Riley, RD ORCID: https://orcid.org/0000-0001-8699-0735, Debray, T, Fisher, D, Hattle, M, Marlin, N, Hoogland, J, Gueyffier, F, Staessen, J, Wang, J, Moons, K, Reitsma, J and Ensor, J ORCID: https://orcid.org/0000-0001-7481-0282 (2020) Individual participant data meta-analysis to examine interactions between treatment effect and participant-level covariates: statistical recommendations for conduct and planning. Statistics in Medicine.

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Abstract

Precision medicine research often searches for treatment‐covariate interactions, which refers to when a treatment effect (eg, measured as a mean difference, odds ratio, hazard ratio) changes across values of a participant‐level covariate (eg, age, gender, biomarker). Single trials do not usually have sufficient power to detect genuine treatment‐covariate interactions, which motivate the sharing of individual participant data (IPD) from multiple trials for meta‐analysis. Here, we provide statistical recommendations for conducting and planning an IPD meta‐analysis of randomized trials to examine treatment‐covariate interactions. For conduct, two‐stage and one‐stage statistical models are described, and we recommend: (i) interactions should be estimated directly, and not by calculating differences in meta‐analysis results for subgroups; (ii) interaction estimates should be based solely on within‐study information; (iii) continuous covariates and outcomes should be analyzed on their continuous scale; (iv) nonlinear relationships should be examined for continuous covariates, using a multivariate meta‐analysis of the trend (eg, using restricted cubic spline functions); and (v) translation of interactions into clinical practice is nontrivial, requiring individualized treatment effect prediction. For planning, we describe first why the decision to initiate an IPD meta‐analysis project should not be based on between‐study heterogeneity in the overall treatment effect; and second, how to calculate the power of a potential IPD meta‐analysis project in advance of IPD collection, conditional on characteristics (eg, number of participants, standard deviation of covariates) of the trials (potentially) promising their IPD. Real IPD meta‐analysis projects are used for illustration throughout.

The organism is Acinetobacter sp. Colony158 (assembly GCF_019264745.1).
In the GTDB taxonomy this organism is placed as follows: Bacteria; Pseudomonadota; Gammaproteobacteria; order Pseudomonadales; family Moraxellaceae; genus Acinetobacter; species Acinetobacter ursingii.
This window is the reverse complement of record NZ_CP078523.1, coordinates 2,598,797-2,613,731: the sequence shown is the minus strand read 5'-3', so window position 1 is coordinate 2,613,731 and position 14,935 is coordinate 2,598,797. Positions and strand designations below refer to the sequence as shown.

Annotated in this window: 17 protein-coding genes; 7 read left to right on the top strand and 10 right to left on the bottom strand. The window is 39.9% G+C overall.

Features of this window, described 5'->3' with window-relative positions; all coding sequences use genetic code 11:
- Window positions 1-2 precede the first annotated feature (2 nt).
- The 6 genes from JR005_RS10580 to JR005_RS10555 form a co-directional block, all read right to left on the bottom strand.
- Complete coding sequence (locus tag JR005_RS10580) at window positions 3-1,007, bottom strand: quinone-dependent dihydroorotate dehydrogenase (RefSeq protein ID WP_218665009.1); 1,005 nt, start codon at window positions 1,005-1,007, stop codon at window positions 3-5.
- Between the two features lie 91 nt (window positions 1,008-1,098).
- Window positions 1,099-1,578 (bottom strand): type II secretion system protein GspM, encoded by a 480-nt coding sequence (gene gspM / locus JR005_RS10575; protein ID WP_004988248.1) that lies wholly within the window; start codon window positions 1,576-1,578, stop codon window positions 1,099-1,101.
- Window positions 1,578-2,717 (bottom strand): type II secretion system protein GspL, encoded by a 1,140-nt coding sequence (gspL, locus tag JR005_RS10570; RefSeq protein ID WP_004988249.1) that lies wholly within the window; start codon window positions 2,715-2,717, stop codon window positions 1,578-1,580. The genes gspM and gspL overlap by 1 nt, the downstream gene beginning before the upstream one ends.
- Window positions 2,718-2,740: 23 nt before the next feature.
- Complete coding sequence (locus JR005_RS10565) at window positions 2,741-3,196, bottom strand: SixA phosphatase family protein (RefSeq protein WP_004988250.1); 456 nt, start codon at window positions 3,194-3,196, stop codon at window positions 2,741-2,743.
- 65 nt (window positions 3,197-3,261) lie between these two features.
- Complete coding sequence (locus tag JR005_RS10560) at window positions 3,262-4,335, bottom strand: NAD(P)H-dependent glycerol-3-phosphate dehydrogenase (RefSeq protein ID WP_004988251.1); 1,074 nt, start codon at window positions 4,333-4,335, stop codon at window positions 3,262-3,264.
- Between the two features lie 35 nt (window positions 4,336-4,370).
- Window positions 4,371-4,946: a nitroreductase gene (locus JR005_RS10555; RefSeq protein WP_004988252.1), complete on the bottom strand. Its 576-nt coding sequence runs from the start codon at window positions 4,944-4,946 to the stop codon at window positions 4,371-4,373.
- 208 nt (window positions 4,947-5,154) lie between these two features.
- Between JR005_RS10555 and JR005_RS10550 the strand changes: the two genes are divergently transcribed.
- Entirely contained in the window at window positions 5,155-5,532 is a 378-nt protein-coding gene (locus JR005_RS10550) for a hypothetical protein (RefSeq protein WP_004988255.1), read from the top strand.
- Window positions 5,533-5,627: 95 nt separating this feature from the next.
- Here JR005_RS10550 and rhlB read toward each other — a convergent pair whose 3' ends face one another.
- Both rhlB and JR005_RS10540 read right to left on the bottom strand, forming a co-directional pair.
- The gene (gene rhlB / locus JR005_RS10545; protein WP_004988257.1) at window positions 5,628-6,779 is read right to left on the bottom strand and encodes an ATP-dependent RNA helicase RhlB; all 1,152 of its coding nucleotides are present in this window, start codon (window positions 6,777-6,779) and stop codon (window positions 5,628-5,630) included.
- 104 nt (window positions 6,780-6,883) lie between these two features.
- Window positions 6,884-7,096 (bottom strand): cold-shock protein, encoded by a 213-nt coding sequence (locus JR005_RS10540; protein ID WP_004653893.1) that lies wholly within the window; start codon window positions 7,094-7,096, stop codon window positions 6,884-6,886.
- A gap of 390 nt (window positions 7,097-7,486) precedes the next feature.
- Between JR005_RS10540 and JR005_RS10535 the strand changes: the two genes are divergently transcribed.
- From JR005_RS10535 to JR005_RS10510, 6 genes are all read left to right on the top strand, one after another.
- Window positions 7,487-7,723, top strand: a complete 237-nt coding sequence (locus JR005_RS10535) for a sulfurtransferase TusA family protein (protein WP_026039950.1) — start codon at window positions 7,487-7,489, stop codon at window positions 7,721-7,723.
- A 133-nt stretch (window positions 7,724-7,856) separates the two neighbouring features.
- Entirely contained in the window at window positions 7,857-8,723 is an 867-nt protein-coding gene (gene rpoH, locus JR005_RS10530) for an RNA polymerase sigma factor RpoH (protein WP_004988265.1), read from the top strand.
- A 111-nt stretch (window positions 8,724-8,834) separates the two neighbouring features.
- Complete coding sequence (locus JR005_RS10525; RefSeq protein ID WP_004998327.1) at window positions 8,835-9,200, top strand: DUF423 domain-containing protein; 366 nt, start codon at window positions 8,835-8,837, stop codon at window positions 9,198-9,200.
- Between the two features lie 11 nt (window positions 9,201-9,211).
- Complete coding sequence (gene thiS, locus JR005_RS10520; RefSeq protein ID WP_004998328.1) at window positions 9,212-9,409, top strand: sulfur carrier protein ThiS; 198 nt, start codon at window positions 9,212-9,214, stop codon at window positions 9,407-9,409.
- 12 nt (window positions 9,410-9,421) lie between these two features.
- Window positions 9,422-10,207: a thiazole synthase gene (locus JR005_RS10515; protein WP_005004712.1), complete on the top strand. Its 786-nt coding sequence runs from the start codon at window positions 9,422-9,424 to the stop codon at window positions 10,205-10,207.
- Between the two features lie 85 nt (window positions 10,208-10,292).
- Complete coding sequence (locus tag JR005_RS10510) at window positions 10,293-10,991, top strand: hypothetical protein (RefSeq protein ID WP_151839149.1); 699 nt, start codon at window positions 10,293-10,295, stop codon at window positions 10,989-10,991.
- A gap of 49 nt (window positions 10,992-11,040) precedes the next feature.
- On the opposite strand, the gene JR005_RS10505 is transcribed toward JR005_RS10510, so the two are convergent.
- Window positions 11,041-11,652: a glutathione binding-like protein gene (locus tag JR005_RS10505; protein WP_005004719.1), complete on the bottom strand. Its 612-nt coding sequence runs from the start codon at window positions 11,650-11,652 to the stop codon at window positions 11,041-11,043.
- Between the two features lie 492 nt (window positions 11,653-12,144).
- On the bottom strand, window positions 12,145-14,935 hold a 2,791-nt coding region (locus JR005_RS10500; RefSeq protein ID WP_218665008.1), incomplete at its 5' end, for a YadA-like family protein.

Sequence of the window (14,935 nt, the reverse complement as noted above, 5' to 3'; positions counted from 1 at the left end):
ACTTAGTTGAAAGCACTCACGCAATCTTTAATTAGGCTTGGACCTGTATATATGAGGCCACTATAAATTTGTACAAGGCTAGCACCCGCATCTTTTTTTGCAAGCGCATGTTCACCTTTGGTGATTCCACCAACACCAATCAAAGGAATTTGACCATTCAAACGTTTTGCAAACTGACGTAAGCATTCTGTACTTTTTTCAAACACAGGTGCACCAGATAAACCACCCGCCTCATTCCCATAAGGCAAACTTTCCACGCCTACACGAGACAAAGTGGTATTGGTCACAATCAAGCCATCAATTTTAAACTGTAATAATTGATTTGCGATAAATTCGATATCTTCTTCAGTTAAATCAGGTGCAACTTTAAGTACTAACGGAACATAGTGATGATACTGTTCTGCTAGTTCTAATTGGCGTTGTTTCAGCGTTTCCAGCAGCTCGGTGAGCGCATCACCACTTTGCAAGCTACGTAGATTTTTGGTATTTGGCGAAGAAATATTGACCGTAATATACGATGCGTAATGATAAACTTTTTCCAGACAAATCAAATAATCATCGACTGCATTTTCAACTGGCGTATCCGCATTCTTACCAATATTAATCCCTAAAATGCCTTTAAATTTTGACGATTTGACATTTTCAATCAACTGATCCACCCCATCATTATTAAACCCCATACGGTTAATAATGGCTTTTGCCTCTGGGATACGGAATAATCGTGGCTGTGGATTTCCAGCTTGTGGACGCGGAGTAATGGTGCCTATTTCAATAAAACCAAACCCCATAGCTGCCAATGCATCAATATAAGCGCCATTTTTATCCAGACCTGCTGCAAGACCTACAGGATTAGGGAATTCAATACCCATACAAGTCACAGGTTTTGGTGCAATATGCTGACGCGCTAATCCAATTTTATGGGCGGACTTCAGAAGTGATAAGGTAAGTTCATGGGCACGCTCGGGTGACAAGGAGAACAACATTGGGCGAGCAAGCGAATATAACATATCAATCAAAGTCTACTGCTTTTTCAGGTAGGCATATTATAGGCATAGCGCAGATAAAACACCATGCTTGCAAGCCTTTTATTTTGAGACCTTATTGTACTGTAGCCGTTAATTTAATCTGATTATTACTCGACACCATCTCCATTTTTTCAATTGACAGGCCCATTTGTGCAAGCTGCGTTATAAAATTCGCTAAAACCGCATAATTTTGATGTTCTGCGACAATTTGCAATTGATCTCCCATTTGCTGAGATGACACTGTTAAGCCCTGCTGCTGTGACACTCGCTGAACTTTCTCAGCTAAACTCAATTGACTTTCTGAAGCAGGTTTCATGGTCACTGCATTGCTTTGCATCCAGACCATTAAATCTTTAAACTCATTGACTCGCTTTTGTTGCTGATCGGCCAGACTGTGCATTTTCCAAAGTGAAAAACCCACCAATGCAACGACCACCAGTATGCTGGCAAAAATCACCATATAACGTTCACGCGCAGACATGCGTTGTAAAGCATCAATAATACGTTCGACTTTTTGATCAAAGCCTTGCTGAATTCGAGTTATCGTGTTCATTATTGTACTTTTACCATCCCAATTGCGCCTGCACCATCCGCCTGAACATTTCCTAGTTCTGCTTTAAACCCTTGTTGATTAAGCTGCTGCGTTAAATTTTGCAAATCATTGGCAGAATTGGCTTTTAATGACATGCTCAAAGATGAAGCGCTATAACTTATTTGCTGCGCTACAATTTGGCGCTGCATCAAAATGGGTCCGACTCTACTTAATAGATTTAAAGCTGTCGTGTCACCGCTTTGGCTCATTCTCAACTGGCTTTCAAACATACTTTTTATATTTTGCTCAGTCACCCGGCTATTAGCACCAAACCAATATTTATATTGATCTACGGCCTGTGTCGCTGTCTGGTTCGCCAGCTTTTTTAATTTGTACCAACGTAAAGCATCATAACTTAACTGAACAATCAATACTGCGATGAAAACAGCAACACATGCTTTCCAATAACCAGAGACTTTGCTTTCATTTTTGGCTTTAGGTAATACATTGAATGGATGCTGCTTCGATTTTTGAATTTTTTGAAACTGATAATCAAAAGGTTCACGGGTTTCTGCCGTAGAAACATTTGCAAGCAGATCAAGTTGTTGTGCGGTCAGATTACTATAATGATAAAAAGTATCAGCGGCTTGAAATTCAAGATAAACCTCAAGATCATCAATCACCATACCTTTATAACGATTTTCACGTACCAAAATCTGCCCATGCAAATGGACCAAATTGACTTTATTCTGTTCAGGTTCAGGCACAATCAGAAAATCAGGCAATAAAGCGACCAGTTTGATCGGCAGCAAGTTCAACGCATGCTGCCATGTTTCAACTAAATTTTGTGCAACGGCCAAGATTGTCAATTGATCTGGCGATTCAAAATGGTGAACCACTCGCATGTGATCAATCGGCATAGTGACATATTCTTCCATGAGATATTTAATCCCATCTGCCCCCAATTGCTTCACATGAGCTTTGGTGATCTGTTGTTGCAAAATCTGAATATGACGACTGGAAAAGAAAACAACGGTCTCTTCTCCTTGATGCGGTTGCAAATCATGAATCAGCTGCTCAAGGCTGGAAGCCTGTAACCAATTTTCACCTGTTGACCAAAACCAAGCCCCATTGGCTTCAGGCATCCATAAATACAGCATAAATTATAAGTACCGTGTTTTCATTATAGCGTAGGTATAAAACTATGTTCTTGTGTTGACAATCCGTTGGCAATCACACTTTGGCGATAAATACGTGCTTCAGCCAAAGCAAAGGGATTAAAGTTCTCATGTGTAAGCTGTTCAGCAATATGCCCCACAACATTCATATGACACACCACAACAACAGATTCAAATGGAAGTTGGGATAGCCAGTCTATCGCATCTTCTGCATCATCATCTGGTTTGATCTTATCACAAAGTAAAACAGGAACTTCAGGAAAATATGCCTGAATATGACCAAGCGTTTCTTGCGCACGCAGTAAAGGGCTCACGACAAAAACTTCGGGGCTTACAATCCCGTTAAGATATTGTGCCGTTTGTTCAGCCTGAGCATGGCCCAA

Item Type: Article
Additional Information: The final version of this accepted manuscript will be available on publication at https://onlinelibrary.wiley.com/journal/10970258
Uncontrolled Keywords: individual participant data (IPD), meta-analysis, effect modifier, treatment-covariate interaction, subgroup effect
Subjects: R Medicine > R Medicine (General)
R Medicine > RA Public aspects of medicine
Divisions: Faculty of Medicine and Health Sciences > School of Primary, Community and Social Care
Depositing User: Symplectic
Date Deposited: 12 Feb 2020 10:39
Last Modified: 14 May 2020 09:07
URI: https://eprints.keele.ac.uk/id/eprint/7641

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